I have had the privilege of walking many labyrinths at events and personally in my spiritual journey. Each time I am amazed at what God says to me through the experience. I have dreamed that one day Laurel Ridge Camp would have a labyrinth, which would have been so beneficial to me, particularly during my Gemeinschaft days. Now this dream is fast becoming a reality. Thanks to the staff at Laurel Ridge, Matt Pace from Christ Moravian (who has a heart for this wonderful camp), and the EcoMission 2016 staff and campers, the site has been cleared labryinth blog photo3right out the back door of the old entrance to Higgins Lodge. It is back in the woods in a beautiful serene setting. The labyrinth is now sketched out and in the next months will be completely finished for groups, congregations, individuals, campers, youth groups, and many more to experience. You’ll find books about labyrinth walking, bookmarks, prayers, ideas for reflecting, as well as some very simple directions in Higgins Lodge.

There is a possibility of an experience to put the finishing touches on this project. JOY camp is scheduled as an adult summer camp opportunity for August 1-4, 2016. We will spend the mornings working on landscaping the site to make it more beautiful. In the afternoon, there will be plenty of free time for short day trips around Laurel Ridge area. We will come back together after dinner for some intentional experiences using the labyrinth and close with vespers. If you are interested in giving back to Laurel Ridge, join us for this camp. Register before July 10. We have to have a certain number of people interested for this camp to actually take place.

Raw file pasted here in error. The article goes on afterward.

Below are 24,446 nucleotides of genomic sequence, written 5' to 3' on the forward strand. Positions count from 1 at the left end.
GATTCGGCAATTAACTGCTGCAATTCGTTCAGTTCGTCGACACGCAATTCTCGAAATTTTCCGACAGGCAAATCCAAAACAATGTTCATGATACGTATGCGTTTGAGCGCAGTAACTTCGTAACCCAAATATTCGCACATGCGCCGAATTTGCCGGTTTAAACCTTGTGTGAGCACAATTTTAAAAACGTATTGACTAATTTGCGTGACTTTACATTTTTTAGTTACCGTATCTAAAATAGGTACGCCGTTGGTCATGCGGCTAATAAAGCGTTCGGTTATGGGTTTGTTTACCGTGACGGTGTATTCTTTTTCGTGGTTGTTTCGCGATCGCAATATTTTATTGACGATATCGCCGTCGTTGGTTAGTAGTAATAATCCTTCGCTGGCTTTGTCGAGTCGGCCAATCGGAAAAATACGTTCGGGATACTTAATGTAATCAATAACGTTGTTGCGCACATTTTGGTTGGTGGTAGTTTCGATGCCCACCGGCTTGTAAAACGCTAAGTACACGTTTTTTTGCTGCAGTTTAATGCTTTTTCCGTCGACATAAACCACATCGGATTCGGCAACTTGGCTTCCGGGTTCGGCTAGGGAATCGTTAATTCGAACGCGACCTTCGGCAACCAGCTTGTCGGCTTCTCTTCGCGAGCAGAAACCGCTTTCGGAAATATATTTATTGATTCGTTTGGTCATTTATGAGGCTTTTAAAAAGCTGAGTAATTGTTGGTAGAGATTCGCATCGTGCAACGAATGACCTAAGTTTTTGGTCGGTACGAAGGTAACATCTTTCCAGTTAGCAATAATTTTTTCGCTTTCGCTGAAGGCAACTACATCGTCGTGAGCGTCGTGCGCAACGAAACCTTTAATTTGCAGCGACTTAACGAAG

Take time to enjoy this experience. Use it for your congregational retreats. Ask the BCM staff to coordinate some retreat plans for you to use the labyrinth. Bring your campers and youth groups there. Remember to give thanks for where your walk has brought you.Beth Hayes portrait

If you have questions or need additional information, email (bhayesATmcsp.org) or call the Resource Center (336) 722-8126.

Beth Hayes is the Director of Congregational Ministries and Resources, Moravian Board of Cooperative Ministries (BCM) 

Photos: Laurel Ridge, Beth Hayes

Living Faith Small Group Ministry: Part Three

This is the third post in this blog. In the first post, I shared my view that opportunities for spiritual growth are one of three foundational assignments which God has given to the Church along with outreach and worship. I suggested that our Church needs a more concerted focus on spiritual growth opportunities for our members because much of what we do in our churches doesn’t achieve this objective.